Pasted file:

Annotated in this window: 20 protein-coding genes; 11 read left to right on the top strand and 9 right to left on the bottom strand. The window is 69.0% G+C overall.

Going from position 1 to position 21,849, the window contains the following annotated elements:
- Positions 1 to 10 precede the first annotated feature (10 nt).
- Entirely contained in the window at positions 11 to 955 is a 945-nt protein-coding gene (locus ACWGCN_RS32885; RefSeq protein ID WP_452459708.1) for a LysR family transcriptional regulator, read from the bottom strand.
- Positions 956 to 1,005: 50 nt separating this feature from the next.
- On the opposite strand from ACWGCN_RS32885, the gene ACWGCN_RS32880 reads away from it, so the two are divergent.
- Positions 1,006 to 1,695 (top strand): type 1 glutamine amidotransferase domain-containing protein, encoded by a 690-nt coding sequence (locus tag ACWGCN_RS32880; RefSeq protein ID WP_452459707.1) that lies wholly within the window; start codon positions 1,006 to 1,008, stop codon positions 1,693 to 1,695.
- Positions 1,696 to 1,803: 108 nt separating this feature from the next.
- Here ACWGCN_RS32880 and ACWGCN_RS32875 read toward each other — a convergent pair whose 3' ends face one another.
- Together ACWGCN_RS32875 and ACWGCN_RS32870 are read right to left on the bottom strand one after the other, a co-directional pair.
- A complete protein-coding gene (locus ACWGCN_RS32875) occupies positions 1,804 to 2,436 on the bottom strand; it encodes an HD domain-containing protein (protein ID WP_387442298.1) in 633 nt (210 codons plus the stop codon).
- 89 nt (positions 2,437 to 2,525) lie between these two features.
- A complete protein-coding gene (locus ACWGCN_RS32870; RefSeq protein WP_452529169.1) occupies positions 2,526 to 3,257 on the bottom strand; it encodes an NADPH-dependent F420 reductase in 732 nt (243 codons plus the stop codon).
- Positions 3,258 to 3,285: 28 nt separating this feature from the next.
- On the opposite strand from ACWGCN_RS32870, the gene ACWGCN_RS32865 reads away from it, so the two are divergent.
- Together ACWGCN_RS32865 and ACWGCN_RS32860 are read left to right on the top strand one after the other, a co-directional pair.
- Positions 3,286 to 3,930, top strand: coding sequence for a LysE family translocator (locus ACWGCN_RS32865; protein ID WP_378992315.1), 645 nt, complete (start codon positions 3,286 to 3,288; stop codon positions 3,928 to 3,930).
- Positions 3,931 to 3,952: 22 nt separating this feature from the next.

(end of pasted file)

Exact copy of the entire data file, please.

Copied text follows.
Annotated in this window: 20 protein-coding genes; 11 read left to right on the top strand and 9 right to left on the bottom strand. The window is 69.0% G+C overall.

Going from position 1 to position 21,849, the window contains the following annotated elements:
- Positions 1 to 10 precede the first annotated feature (10 nt).
- Entirely contained in the window at positions 11 to 955 is a 945-nt protein-coding gene (locus ACWGCN_RS32885; RefSeq protein ID WP_452459708.1) for a LysR family transcriptional regulator, read from the bottom strand.
- Positions 956 to 1,005: 50 nt separating this feature from the next.
- On the opposite strand from ACWGCN_RS32885, the gene ACWGCN_RS32880 reads away from it, so the two are divergent.
- Positions 1,006 to 1,695 (top strand): type 1 glutamine amidotransferase domain-containing protein, encoded by a 690-nt coding sequence (locus tag ACWGCN_RS32880; RefSeq protein ID WP_452459707.1) that lies wholly within the window; start codon positions 1,006 to 1,008, stop codon positions 1,693 to 1,695.
- Positions 1,696 to 1,803: 108 nt separating this feature from the next.
- Here ACWGCN_RS32880 and ACWGCN_RS32875 read toward each other — a convergent pair whose 3' ends face one another.
- Together ACWGCN_RS32875 and ACWGCN_RS32870 are read right to left on the bottom strand one after the other, a co-directional pair.
- A complete protein-coding gene (locus ACWGCN_RS32875) occupies positions 1,804 to 2,436 on the bottom strand; it encodes an HD domain-containing protein (protein ID WP_387442298.1) in 633 nt (210 codons plus the stop codon).
- 89 nt (positions 2,437 to 2,525) lie between these two features.
- A complete protein-coding gene (locus ACWGCN_RS32870; RefSeq protein WP_452529169.1) occupies positions 2,526 to 3,257 on the bottom strand; it encodes an NADPH-dependent F420 reductase in 732 nt (243 codons plus the stop codon).
- Positions 3,258 to 3,285: 28 nt separating this feature from the next.
- On the opposite strand from ACWGCN_RS32870, the gene ACWGCN_RS32865 reads away from it, so the two are divergent.
- Together ACWGCN_RS32865 and ACWGCN_RS32860 are read left to right on the top strand one after the other, a co-directional pair.
- Positions 3,286 to 3,930, top strand: coding sequence for a LysE family translocator (locus ACWGCN_RS32865; protein ID WP_378992315.1), 645 nt, complete (start codon positions 3,286 to 3,288; stop codon positions 3,928 to 3,930).
- Positions 3,931 to 3,952: 22 nt separating this feature from the next.